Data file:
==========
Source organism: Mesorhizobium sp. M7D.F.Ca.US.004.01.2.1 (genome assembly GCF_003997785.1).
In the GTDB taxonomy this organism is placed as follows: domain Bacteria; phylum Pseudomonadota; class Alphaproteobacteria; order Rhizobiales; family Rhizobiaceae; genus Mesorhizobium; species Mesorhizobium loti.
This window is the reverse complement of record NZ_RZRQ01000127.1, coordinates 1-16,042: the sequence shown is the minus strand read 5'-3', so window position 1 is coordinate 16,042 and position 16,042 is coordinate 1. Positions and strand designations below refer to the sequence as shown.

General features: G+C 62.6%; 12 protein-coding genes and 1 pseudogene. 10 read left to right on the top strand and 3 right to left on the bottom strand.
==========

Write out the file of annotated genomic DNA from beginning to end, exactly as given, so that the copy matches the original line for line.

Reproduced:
Source organism: Mesorhizobium sp. M7D.F.Ca.US.004.01.2.1 (genome assembly GCF_003997785.1).
In the GTDB taxonomy this organism is placed as follows: domain Bacteria; phylum Pseudomonadota; class Alphaproteobacteria; order Rhizobiales; family Rhizobiaceae; genus Mesorhizobium; species Mesorhizobium loti.
This window is the reverse complement of record NZ_RZRQ01000127.1, coordinates 1-16,042: the sequence shown is the minus strand read 5'-3', so window position 1 is coordinate 16,042 and position 16,042 is coordinate 1. Positions and strand designations below refer to the sequence as shown.

General features: G+C 62.6%; 12 protein-coding genes and 1 pseudogene. 10 read left to right on the top strand and 3 right to left on the bottom strand.